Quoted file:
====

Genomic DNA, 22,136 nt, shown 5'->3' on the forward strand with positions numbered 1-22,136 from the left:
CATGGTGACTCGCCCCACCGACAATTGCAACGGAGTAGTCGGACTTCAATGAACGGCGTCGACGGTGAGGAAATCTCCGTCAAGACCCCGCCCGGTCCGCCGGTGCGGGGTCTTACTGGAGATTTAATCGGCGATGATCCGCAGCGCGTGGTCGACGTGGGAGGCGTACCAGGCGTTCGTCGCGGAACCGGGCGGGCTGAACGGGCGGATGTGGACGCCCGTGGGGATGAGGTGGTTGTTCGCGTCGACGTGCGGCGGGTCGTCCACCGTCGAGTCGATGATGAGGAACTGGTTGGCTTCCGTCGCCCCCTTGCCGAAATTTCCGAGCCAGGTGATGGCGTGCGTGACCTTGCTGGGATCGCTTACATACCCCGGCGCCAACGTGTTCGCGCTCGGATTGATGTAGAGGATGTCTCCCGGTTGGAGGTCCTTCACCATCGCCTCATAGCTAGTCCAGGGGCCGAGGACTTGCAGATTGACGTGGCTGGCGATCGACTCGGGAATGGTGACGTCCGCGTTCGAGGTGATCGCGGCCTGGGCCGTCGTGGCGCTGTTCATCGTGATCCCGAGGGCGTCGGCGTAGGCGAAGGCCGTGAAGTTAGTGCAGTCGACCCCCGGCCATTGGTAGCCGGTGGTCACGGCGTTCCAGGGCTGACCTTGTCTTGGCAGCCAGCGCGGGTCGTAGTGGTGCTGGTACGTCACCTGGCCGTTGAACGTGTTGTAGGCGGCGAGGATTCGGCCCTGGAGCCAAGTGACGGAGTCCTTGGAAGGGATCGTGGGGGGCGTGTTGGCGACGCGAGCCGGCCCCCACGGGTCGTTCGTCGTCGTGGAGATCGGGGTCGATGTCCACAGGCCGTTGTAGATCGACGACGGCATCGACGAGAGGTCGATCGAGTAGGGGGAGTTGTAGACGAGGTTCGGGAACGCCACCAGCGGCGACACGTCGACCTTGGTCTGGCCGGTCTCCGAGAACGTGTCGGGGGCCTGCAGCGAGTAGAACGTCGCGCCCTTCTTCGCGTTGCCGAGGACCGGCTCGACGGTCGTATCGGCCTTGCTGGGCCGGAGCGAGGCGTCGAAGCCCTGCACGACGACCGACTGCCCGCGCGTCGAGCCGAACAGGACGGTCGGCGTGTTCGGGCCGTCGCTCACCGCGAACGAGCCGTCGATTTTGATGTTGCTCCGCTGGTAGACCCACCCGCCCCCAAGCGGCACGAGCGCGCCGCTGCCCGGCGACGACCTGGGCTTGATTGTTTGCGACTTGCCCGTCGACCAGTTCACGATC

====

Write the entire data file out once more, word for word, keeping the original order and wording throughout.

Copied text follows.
Genomic DNA, 22,136 nt, shown 5'->3' on the forward strand with positions numbered 1-22,136 from the left:
CATGGTGACTCGCCCCACCGACAATTGCAACGGAGTAGTCGGACTTCAATGAACGGCGTCGACGGTGAGGAAATCTCCGTCAAGACCCCGCCCGGTCCGCCGGTGCGGGGTCTTACTGGAGATTTAATCGGCGATGATCCGCAGCGCGTGGTCGACGTGGGAGGCGTACCAGGCGTTCGTCGCGGAACCGGGCGGGCTGAACGGGCGGATGTGGACGCCCGTGGGGATGAGGTGGTTGTTCGCGTCGACGTGCGGCGGGTCGTCCACCGTCGAGTCGATGATGAGGAACTGGTTGGCTTCCGTCGCCCCCTTGCCGAAATTTCCGAGCCAGGTGATGGCGTGCGTGACCTTGCTGGGATCGCTTACATACCCCGGCGCCAACGTGTTCGCGCTCGGATTGATGTAGAGGATGTCTCCCGGTTGGAGGTCCTTCACCATCGCCTCATAGCTAGTCCAGGGGCCGAGGACTTGCAGATTGACGTGGCTGGCGATCGACTCGGGAATGGTGACGTCCGCGTTCGAGGTGATCGCGGCCTGGGCCGTCGTGGCGCTGTTCATCGTGATCCCGAGGGCGTCGGCGTAGGCGAAGGCCGTGAAGTTAGTGCAGTCGACCCCCGGCCATTGGTAGCCGGTGGTCACGGCGTTCCAGGGCTGACCTTGTCTTGGCAGCCAGCGCGGGTCGTAGTGGTGCTGGTACGTCACCTGGCCGTTGAACGTGTTGTAGGCGGCGAGGATTCGGCCCTGGAGCCAAGTGACGGAGTCCTTGGAAGGGATCGTGGGGGGCGTGTTGGCGACGCGAGCCGGCCCCCACGGGTCGTTCGTCGTCGTGGAGATCGGGGTCGATGTCCACAGGCCGTTGTAGATCGACGACGGCATCGACGAGAGGTCGATCGAGTAGGGGGAGTTGTAGACGAGGTTCGGGAACGCCACCAGCGGCGACACGTCGACCTTGGTCTGGCCGGTCTCCGAGAACGTGTCGGGGGCCTGCAGCGAGTAGAACGTCGCGCCCTTCTTCGCGTTGCCGAGGACCGGCTCGACGGTCGTATCGGCCTTGCTGGGCCGGAGCGAGGCGTCGAAGCCCTGCACGACGACCGACTGCCCGCGCGTCGAGCCGAACAGGACGGTCGGCGTGTTCGGGCCGTCGCTCACCGCGAACGAGCCGTCGATTTTGATGTTGCTCCGCTGGTAGACCCACCCGCCCCCAAGCGGCACGAGCGCGCCGCTGCCCGGCGACGACCTGGGCTTGATTGTTTGCGACTTGCCCGTCGACCAGTTCACGATC